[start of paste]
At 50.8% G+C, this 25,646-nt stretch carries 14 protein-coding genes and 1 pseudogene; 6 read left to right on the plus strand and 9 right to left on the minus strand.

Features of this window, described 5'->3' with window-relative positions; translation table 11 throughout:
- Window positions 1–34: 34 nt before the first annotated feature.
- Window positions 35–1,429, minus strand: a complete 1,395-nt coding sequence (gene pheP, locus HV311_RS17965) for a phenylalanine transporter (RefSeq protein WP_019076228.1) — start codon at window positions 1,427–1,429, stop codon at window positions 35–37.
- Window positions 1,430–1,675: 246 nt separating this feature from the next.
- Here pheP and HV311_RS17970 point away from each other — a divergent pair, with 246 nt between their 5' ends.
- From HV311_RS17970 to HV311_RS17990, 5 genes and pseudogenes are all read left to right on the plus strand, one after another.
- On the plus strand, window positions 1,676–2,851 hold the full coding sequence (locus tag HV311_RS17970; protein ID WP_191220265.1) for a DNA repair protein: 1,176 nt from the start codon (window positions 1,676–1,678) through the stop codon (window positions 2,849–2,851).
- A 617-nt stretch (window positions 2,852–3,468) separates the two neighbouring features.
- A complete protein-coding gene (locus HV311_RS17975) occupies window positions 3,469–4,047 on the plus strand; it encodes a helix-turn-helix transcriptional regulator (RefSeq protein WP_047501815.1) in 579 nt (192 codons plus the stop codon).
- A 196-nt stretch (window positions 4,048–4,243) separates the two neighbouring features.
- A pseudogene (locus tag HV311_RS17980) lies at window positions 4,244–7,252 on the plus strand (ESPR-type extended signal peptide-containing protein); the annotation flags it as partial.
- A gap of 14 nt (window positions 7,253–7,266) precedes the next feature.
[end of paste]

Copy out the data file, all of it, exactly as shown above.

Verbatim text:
At 50.8% G+C, this 25,646-nt stretch carries 14 protein-coding genes and 1 pseudogene; 6 read left to right on the plus strand and 9 right to left on the minus strand.

Features of this window, described 5'->3' with window-relative positions; translation table 11 throughout:
- Window positions 1–34: 34 nt before the first annotated feature.
- Window positions 35–1,429, minus strand: a complete 1,395-nt coding sequence (gene pheP, locus HV311_RS17965) for a phenylalanine transporter (RefSeq protein WP_019076228.1) — start codon at window positions 1,427–1,429, stop codon at window positions 35–37.
- Window positions 1,430–1,675: 246 nt separating this feature from the next.
- Here pheP and HV311_RS17970 point away from each other — a divergent pair, with 246 nt between their 5' ends.
- From HV311_RS17970 to HV311_RS17990, 5 genes and pseudogenes are all read left to right on the plus strand, one after another.
- On the plus strand, window positions 1,676–2,851 hold the full coding sequence (locus tag HV311_RS17970; protein ID WP_191220265.1) for a DNA repair protein: 1,176 nt from the start codon (window positions 1,676–1,678) through the stop codon (window positions 2,849–2,851).
- A 617-nt stretch (window positions 2,852–3,468) separates the two neighbouring features.
- A complete protein-coding gene (locus HV311_RS17975) occupies window positions 3,469–4,047 on the plus strand; it encodes a helix-turn-helix transcriptional regulator (RefSeq protein WP_047501815.1) in 579 nt (192 codons plus the stop codon).
- A 196-nt stretch (window positions 4,048–4,243) separates the two neighbouring features.
- A pseudogene (locus tag HV311_RS17980) lies at window positions 4,244–7,252 on the plus strand (ESPR-type extended signal peptide-containing protein); the annotation flags it as partial.
- A gap of 14 nt (window positions 7,253–7,266) precedes the next feature.